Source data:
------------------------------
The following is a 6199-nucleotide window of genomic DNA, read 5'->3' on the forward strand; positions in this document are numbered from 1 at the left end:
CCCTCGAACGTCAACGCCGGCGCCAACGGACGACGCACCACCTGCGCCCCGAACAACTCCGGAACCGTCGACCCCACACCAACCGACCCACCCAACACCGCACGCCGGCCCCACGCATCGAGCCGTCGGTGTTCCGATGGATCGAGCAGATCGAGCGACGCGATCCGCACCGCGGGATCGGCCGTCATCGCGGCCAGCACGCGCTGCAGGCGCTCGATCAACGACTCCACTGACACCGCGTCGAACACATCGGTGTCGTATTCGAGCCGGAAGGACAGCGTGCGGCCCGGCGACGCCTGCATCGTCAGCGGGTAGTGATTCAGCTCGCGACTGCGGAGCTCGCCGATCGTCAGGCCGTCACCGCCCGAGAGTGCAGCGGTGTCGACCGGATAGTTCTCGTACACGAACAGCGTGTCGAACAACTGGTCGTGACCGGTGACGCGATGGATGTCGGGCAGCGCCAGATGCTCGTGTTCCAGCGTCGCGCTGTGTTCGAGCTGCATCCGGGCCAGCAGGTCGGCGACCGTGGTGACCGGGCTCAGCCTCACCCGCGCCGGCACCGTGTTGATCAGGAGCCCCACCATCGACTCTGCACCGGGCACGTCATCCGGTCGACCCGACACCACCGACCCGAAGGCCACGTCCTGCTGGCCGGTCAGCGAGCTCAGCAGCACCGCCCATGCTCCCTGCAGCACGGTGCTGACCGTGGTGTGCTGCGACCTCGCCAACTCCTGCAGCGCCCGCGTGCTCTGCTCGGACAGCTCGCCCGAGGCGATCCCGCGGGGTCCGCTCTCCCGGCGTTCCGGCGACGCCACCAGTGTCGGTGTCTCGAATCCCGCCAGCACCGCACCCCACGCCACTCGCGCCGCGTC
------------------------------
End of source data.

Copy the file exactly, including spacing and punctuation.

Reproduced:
The following is a 6199-nucleotide window of genomic DNA, read 5'->3' on the forward strand; positions in this document are numbered from 1 at the left end:
CCCTCGAACGTCAACGCCGGCGCCAACGGACGACGCACCACCTGCGCCCCGAACAACTCCGGAACCGTCGACCCCACACCAACCGACCCACCCAACACCGCACGCCGGCCCCACGCATCGAGCCGTCGGTGTTCCGATGGATCGAGCAGATCGAGCGACGCGATCCGCACCGCGGGATCGGCCGTCATCGCGGCCAGCACGCGCTGCAGGCGCTCGATCAACGACTCCACTGACACCGCGTCGAACACATCGGTGTCGTATTCGAGCCGGAAGGACAGCGTGCGGCCCGGCGACGCCTGCATCGTCAGCGGGTAGTGATTCAGCTCGCGACTGCGGAGCTCGCCGATCGTCAGGCCGTCACCGCCCGAGAGTGCAGCGGTGTCGACCGGATAGTTCTCGTACACGAACAGCGTGTCGAACAACTGGTCGTGACCGGTGACGCGATGGATGTCGGGCAGCGCCAGATGCTCGTGTTCCAGCGTCGCGCTGTGTTCGAGCTGCATCCGGGCCAGCAGGTCGGCGACCGTGGTGACCGGGCTCAGCCTCACCCGCGCCGGCACCGTGTTGATCAGGAGCCCCACCATCGACTCTGCACCGGGCACGTCATCCGGTCGACCCGACACCACCGACCCGAAGGCCACGTCCTGCTGGCCGGTCAGCGAGCTCAGCAGCACCGCCCATGCTCCCTGCAGCACGGTGCTGACCGTGGTGTGCTGCGACCTCGCCAACTCCTGCAGCGCCCGCGTGCTCTGCTCGGACAGCTCGCCCGAGGCGATCCCGCGGGGTCCGCTCTCCCGGCGTTCCGGCGACGCCACCAGTGTCGGTGTCTCGAATCCCGCCAGCACCGCACCCCACGCCACTCGCGCCGCGTC